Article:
Unit 7 – a summary
This week’s unit looked at modelling simple harmonic motion.
It was approached by making use of previously-developed methods and includes some straightforward differential equations and integration.
While problems relating to multiple springs dont encounter much extra maths, they do require a facility in keeping a close eye on exactly what you’re trying to do.
The entire unit can largely be written up into a 30-or-so point check list, with familarity with complex solutions to second order constant coefficient linear homogeneous differential equations assumed.
The derivations of unit-related equations are straightforward.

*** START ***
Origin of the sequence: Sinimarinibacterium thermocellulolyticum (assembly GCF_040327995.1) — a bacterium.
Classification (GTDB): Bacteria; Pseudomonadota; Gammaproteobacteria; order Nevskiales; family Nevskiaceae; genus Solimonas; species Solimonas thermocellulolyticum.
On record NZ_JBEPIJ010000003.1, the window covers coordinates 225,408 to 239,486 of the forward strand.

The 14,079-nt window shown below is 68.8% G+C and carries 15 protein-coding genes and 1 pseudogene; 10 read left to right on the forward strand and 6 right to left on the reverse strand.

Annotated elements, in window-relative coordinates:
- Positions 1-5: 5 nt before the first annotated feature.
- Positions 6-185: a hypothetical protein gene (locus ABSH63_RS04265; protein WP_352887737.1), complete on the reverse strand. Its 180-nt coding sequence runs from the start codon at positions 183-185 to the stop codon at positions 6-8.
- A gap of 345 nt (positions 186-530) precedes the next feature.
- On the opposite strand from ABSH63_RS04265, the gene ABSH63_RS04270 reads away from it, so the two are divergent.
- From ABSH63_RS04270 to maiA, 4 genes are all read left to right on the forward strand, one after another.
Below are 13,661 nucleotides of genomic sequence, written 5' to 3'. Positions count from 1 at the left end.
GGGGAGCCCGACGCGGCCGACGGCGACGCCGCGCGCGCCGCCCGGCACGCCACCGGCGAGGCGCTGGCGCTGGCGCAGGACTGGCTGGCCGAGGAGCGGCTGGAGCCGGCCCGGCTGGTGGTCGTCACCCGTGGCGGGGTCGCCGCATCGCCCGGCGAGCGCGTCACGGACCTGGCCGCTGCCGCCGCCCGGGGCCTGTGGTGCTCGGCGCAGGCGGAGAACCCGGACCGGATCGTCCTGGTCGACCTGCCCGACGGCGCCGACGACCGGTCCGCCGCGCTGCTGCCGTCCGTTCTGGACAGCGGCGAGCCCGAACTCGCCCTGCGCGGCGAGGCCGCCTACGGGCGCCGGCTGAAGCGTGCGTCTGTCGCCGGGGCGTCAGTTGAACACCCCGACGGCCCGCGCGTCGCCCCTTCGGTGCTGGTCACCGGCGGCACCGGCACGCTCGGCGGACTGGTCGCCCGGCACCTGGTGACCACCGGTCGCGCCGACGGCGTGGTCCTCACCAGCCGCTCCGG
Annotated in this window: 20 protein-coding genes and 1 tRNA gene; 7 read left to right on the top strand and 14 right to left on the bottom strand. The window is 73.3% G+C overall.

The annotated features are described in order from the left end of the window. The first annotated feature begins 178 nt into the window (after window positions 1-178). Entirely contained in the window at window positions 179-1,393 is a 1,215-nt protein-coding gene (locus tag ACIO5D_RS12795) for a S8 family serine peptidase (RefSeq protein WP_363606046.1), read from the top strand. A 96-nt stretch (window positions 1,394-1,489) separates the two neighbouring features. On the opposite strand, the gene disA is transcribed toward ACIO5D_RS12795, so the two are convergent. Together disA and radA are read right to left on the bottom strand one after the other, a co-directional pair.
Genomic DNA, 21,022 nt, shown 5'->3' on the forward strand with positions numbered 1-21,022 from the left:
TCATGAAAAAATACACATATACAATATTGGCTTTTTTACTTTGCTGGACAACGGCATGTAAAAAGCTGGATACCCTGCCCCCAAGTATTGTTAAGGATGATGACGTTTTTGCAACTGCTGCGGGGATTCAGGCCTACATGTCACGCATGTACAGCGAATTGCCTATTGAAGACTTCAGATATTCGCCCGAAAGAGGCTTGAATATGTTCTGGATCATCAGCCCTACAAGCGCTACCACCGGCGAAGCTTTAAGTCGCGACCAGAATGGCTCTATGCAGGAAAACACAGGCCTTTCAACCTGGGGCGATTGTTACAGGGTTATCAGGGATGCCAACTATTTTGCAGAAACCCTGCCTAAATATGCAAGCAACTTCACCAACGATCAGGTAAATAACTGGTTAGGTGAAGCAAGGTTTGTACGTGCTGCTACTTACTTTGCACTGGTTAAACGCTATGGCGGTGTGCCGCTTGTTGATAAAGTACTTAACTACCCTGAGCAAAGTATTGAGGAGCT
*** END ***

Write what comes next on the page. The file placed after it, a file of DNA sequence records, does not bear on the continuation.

That said, there is quite a bit to remember.
The TMA question is not all that straightforward-looking, though. I’m about to start it now.
I am now a whole one day ahead of the course schedule after putting in only 20 hours this week.
The assignment for the previous unit – unit 6 – scored a 5 on the difficulty scale, and careful narration of what you’re doing is likely to be required so as not to confuse your tutor when he/she comes to mark it.
Unit 7 also scores a 5 (out of 10) for difficulty – mainly because I didn’t have any prior knowledge about phase angles, amplitude, etc.
Hooke’s Law itself is straightforward and can be logically derived.
Some videos watched this week: